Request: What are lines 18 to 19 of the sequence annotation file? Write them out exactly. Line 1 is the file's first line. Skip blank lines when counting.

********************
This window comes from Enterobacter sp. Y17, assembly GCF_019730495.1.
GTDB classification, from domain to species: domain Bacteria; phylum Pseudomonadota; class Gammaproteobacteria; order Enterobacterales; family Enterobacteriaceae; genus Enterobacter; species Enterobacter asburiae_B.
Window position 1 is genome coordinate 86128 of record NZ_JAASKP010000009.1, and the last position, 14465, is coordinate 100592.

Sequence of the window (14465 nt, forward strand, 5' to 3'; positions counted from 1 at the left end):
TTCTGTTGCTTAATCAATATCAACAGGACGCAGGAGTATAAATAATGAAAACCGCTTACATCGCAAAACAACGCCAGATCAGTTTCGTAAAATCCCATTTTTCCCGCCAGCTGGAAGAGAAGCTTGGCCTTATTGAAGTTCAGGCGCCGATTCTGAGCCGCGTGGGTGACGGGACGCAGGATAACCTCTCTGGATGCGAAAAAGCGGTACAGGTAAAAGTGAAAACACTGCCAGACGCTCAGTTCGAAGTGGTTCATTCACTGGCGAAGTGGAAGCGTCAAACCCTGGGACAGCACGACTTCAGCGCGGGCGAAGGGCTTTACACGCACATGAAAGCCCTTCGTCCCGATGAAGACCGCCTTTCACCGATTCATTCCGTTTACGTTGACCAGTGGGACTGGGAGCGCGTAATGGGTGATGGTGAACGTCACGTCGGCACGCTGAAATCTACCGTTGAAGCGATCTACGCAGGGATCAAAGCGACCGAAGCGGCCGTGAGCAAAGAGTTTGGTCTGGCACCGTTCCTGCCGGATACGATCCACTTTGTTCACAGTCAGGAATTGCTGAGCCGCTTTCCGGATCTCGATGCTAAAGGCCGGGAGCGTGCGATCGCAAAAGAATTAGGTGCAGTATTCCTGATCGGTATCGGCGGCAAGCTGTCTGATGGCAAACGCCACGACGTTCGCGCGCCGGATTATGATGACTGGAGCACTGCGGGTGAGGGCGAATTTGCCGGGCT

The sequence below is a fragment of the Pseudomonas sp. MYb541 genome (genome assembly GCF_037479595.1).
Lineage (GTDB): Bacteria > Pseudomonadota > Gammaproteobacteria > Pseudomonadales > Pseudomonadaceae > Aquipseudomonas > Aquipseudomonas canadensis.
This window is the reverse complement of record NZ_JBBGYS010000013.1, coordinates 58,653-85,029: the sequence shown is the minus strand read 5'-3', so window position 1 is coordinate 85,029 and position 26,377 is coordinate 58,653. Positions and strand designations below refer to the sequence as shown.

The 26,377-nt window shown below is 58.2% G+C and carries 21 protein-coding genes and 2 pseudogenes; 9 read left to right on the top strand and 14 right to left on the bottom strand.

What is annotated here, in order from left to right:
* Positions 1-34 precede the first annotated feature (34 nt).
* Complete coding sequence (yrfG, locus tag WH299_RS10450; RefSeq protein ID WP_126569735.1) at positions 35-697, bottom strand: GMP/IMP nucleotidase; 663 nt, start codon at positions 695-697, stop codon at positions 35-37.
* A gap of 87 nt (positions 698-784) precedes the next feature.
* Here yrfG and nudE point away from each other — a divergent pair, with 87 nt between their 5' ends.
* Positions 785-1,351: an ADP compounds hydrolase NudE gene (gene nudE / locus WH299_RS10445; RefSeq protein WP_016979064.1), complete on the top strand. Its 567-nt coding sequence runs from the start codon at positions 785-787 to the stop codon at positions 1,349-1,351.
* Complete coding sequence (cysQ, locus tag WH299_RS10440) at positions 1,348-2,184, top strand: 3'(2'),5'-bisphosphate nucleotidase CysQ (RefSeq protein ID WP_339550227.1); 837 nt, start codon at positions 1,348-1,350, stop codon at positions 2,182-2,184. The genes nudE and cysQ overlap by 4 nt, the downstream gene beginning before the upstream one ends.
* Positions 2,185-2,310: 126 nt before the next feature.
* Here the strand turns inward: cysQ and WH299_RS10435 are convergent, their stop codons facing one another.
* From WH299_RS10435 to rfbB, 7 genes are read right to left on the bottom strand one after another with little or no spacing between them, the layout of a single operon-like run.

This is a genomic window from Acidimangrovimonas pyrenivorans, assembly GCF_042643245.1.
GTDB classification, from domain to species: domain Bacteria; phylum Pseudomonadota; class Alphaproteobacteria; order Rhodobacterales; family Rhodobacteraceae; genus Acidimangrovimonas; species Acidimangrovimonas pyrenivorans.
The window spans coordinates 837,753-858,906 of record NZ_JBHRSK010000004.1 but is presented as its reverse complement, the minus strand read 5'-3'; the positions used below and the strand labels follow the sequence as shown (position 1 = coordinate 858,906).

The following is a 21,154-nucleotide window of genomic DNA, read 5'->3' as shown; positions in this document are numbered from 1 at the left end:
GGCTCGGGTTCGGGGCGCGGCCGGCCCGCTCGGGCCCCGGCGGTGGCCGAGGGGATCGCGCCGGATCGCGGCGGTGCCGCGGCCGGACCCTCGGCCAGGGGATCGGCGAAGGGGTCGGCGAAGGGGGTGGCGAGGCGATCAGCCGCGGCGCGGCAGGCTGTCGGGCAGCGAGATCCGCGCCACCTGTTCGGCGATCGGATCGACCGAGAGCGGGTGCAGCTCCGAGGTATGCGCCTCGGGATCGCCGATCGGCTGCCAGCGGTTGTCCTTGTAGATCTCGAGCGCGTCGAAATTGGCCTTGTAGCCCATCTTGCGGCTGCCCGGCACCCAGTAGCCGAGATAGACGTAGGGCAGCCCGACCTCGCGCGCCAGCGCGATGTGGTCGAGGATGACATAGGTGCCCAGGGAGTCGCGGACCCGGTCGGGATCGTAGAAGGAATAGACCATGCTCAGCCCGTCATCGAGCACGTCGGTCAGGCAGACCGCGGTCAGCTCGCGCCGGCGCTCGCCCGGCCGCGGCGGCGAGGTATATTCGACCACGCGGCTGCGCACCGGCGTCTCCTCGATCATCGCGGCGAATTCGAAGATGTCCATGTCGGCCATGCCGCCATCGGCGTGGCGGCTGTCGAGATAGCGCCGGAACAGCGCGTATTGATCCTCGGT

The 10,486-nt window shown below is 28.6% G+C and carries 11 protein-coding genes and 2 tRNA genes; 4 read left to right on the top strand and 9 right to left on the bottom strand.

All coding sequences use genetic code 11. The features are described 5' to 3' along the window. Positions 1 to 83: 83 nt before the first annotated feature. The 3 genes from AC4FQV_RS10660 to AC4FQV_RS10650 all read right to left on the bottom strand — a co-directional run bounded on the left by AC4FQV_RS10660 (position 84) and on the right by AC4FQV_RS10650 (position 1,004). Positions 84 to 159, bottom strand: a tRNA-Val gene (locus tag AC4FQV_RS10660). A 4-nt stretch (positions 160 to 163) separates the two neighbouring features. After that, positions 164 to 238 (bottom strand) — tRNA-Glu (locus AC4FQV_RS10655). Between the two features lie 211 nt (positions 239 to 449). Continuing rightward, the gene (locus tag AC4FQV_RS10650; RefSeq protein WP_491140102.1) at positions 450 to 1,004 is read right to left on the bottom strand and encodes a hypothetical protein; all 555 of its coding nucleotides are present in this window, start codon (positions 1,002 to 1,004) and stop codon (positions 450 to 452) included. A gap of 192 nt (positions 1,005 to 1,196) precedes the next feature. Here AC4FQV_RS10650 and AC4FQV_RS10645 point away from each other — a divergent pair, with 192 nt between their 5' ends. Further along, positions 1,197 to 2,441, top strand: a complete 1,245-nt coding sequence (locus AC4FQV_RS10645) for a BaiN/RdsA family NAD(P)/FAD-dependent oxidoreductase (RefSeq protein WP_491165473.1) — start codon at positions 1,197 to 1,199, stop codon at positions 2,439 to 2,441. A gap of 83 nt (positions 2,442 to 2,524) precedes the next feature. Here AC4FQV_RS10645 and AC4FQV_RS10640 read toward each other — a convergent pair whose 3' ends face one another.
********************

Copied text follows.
* Here the strand turns inward: cysQ and WH299_RS10435 are convergent, their stop codons facing one another.
* From WH299_RS10435 to rfbB, 7 genes are read right to left on the bottom strand one after another with little or no spacing between them, the layout of a single operon-like run.